Trinidad has begun a massive two-week registration exercise of Venezuelans living in the country in a bid to bring some semblance of order to its refugee crisis even as more are arriving from the finance-starved neighboring South American nation each week.
The commencement of the 2019 hurricane season is less than two weeks away with official predictions that it could be a rough one as usual but some Caribbean Community nations, which endure a battering each year, are not so nervous anymore because of major engineering and other changes at the political level.
In the past week police in Trinidad arrested and charged two prominent opposition-connected attorneys with malfeasance for links to a scheme that allegedly involved officials of the previous government paying astronomical sums of money to friends and colleagues for legal briefs connected to cases the state was involved with.
The wider Caribbean region is being warned to brace for a dry season that could extend well into July as weather experts in the region urge government to prepare for eventualities that could be compounded by events associated with the annual hurricane season.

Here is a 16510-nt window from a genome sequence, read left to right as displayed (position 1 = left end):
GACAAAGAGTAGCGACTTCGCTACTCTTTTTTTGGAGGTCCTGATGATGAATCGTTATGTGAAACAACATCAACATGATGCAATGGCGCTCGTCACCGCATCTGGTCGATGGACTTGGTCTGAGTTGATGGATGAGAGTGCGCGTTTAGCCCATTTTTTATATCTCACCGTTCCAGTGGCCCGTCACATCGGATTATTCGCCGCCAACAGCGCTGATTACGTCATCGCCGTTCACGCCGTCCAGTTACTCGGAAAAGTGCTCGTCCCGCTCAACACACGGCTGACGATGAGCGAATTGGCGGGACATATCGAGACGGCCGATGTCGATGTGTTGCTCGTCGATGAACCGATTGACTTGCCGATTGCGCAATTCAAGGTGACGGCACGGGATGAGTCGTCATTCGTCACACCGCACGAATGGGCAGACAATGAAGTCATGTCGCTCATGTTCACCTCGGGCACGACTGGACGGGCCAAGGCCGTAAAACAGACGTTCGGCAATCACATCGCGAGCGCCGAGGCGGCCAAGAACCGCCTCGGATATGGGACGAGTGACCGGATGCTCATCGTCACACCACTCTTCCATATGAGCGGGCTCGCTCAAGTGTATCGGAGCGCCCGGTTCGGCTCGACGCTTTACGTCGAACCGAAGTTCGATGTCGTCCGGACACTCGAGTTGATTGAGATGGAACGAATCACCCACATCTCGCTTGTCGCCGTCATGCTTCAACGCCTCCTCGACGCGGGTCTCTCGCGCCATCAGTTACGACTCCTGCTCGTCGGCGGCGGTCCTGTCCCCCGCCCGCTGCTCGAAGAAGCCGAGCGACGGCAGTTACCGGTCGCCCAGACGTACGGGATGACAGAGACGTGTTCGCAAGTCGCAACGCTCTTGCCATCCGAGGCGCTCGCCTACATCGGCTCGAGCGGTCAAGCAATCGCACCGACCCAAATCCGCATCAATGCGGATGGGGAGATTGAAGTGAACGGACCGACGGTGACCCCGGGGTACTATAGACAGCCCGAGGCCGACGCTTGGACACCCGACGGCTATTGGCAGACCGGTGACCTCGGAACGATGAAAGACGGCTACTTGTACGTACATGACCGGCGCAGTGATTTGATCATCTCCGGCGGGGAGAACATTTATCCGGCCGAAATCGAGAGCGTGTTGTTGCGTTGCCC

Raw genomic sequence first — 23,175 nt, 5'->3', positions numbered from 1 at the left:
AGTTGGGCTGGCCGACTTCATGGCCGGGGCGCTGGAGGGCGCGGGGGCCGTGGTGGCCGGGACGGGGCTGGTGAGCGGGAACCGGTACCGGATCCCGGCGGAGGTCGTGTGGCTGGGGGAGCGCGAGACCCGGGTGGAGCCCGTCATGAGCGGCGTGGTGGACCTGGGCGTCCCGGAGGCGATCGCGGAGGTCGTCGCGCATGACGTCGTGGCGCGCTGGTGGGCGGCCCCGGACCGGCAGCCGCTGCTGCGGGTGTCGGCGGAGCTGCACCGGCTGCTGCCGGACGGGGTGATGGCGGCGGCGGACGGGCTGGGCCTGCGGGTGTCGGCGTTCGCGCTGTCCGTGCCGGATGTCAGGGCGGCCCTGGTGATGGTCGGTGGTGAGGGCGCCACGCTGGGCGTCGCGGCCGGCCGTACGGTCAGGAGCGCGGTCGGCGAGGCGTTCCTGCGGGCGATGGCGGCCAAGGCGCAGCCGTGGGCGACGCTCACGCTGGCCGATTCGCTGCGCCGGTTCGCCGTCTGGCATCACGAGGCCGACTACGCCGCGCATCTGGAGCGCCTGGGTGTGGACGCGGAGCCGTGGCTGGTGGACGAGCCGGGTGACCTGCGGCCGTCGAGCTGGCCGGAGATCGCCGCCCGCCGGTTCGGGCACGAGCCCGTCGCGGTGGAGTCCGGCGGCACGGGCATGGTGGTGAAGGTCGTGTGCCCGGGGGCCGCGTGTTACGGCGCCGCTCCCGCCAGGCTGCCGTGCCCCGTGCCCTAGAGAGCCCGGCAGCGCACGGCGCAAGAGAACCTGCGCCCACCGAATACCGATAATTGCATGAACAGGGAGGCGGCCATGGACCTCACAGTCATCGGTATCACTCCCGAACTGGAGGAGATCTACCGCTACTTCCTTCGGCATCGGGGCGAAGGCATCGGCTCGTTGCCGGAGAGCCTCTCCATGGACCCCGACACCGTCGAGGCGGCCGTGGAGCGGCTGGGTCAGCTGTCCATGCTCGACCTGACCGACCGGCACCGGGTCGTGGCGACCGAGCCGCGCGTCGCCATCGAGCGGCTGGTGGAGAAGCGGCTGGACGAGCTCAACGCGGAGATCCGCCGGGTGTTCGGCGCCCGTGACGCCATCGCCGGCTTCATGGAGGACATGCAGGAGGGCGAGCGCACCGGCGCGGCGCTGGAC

American supermajor ExxonMobil is preparing to add a fourth drilling ship to its offshore fleet given the humongous amount of oil it has found so far and the accuracy of its well drilling campaign since 2015 officials say.
Of the 15 nations in the Caribbean Community, Guyana and Trinidad are located the closest to crisis-ridden Venezuela and are both beginning to feel the brunt of the economic refugee migration problem.
People in the tiny tourism dependent Eastern Caribbean islands rely heavily on small island-hopping commuter airlines to move around the region.
In a stunning reversal of political fortunes, a Guyanese appeals court has overturned a late December opposition no confidence vote.
Washington has asked for a postponement of a meeting with a group of Caribbean Community leaders on the situation in Venezuela.